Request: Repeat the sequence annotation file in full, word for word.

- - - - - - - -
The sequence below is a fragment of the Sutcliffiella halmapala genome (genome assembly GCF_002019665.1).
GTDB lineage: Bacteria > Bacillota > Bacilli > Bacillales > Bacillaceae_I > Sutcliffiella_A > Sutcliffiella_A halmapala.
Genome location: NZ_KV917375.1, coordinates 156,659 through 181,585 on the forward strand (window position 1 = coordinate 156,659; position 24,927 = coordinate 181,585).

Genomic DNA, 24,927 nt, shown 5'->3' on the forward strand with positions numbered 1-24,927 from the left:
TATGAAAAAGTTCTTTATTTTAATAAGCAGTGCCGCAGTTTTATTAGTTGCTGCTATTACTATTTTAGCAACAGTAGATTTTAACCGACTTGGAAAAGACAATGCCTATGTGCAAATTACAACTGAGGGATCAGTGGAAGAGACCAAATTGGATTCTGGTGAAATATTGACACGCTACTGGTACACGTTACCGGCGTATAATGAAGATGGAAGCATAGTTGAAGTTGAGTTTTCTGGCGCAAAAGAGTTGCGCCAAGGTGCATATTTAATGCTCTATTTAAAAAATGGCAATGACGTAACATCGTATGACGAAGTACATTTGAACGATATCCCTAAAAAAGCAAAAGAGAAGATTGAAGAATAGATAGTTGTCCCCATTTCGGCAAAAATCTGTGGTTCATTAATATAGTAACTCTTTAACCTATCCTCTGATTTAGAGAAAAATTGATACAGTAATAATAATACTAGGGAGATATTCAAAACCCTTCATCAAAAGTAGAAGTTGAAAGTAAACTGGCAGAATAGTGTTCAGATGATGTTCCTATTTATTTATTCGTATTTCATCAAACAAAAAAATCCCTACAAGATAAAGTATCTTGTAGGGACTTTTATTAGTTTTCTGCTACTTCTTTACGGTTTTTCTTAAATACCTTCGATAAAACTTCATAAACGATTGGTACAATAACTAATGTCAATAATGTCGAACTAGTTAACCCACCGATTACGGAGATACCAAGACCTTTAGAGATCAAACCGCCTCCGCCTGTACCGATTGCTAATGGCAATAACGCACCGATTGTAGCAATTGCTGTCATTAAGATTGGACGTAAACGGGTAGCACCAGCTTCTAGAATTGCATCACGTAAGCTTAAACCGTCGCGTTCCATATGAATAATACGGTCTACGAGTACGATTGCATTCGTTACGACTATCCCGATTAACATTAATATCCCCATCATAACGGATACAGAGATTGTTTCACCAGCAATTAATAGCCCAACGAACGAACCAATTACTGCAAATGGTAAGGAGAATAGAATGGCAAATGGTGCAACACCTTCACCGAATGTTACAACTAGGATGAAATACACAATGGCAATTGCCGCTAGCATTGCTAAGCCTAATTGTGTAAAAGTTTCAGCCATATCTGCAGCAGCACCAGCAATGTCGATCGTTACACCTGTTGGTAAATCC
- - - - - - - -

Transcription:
The sequence below is a fragment of the Sutcliffiella halmapala genome (genome assembly GCF_002019665.1).
GTDB lineage: Bacteria > Bacillota > Bacilli > Bacillales > Bacillaceae_I > Sutcliffiella_A > Sutcliffiella_A halmapala.
Genome location: NZ_KV917375.1, coordinates 156,659 through 181,585 on the forward strand (window position 1 = coordinate 156,659; position 24,927 = coordinate 181,585).

Genomic DNA, 24,927 nt, shown 5'->3' on the forward strand with positions numbered 1-24,927 from the left:
TATGAAAAAGTTCTTTATTTTAATAAGCAGTGCCGCAGTTTTATTAGTTGCTGCTATTACTATTTTAGCAACAGTAGATTTTAACCGACTTGGAAAAGACAATGCCTATGTGCAAATTACAACTGAGGGATCAGTGGAAGAGACCAAATTGGATTCTGGTGAAATATTGACACGCTACTGGTACACGTTACCGGCGTATAATGAAGATGGAAGCATAGTTGAAGTTGAGTTTTCTGGCGCAAAAGAGTTGCGCCAAGGTGCATATTTAATGCTCTATTTAAAAAATGGCAATGACGTAACATCGTATGACGAAGTACATTTGAACGATATCCCTAAAAAAGCAAAAGAGAAGATTGAAGAATAGATAGTTGTCCCCATTTCGGCAAAAATCTGTGGTTCATTAATATAGTAACTCTTTAACCTATCCTCTGATTTAGAGAAAAATTGATACAGTAATAATAATACTAGGGAGATATTCAAAACCCTTCATCAAAAGTAGAAGTTGAAAGTAAACTGGCAGAATAGTGTTCAGATGATGTTCCTATTTATTTATTCGTATTTCATCAAACAAAAAAATCCCTACAAGATAAAGTATCTTGTAGGGACTTTTATTAGTTTTCTGCTACTTCTTTACGGTTTTTCTTAAATACCTTCGATAAAACTTCATAAACGATTGGTACAATAACTAATGTCAATAATGTCGAACTAGTTAACCCACCGATTACGGAGATACCAAGACCTTTAGAGATCAAACCGCCTCCGCCTGTACCGATTGCTAATGGCAATAACGCACCGATTGTAGCAATTGCTGTCATTAAGATTGGACGTAAACGGGTAGCACCAGCTTCTAGAATTGCATCACGTAAGCTTAAACCGTCGCGTTCCATATGAATAATACGGTCTACGAGTACGATTGCATTCGTTACGACTATCCCGATTAACATTAATATCCCCATCATAACGGATACAGAGATTGTTTCACCAGCAATTAATAGCCCAACGAACGAACCAATTACTGCAAATGGTAAGGAGAATAGAATGGCAAATGGTGCAACACCTTCACCGAATGTTACAACTAGGATGAAATACACAATGGCAATTGCCGCTAGCATTGCTAAGCCTAATTGTGTAAAAGTTTCAGCCATATCTGCAGCAGCACCAGCAATGTCGATCGTTACACCTGTTGGTAAATCC